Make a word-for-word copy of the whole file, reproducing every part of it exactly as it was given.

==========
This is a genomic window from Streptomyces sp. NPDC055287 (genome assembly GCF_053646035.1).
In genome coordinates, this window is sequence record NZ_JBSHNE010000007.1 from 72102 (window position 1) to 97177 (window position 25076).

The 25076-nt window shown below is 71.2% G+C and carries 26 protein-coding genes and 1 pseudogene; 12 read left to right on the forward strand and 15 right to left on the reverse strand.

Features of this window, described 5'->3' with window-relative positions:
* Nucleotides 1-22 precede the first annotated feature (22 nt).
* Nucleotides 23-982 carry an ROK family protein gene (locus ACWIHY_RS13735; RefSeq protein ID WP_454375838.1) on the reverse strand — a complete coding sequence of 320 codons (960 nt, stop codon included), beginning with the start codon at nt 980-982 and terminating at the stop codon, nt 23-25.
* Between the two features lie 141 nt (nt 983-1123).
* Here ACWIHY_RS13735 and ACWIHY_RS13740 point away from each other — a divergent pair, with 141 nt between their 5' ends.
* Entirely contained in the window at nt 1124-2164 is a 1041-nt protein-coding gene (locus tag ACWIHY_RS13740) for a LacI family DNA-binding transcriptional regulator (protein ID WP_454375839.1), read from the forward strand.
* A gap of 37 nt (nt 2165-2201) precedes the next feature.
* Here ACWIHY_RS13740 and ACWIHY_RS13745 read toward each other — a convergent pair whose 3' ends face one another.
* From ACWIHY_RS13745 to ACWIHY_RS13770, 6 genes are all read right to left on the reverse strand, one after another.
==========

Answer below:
This is a genomic window from Streptomyces sp. NPDC055287 (genome assembly GCF_053646035.1).
In genome coordinates, this window is sequence record NZ_JBSHNE010000007.1 from 72102 (window position 1) to 97177 (window position 25076).

The 25076-nt window shown below is 71.2% G+C and carries 26 protein-coding genes and 1 pseudogene; 12 read left to right on the forward strand and 15 right to left on the reverse strand.

Features of this window, described 5'->3' with window-relative positions:
* Nucleotides 1-22 precede the first annotated feature (22 nt).
* Nucleotides 23-982 carry an ROK family protein gene (locus ACWIHY_RS13735; RefSeq protein ID WP_454375838.1) on the reverse strand — a complete coding sequence of 320 codons (960 nt, stop codon included), beginning with the start codon at nt 980-982 and terminating at the stop codon, nt 23-25.
* Between the two features lie 141 nt (nt 983-1123).
* Here ACWIHY_RS13735 and ACWIHY_RS13740 point away from each other — a divergent pair, with 141 nt between their 5' ends.
* Entirely contained in the window at nt 1124-2164 is a 1041-nt protein-coding gene (locus tag ACWIHY_RS13740) for a LacI family DNA-binding transcriptional regulator (protein ID WP_454375839.1), read from the forward strand.
* A gap of 37 nt (nt 2165-2201) precedes the next feature.
* Here ACWIHY_RS13740 and ACWIHY_RS13745 read toward each other — a convergent pair whose 3' ends face one another.
* From ACWIHY_RS13745 to ACWIHY_RS13770, 6 genes are all read right to left on the reverse strand, one after another.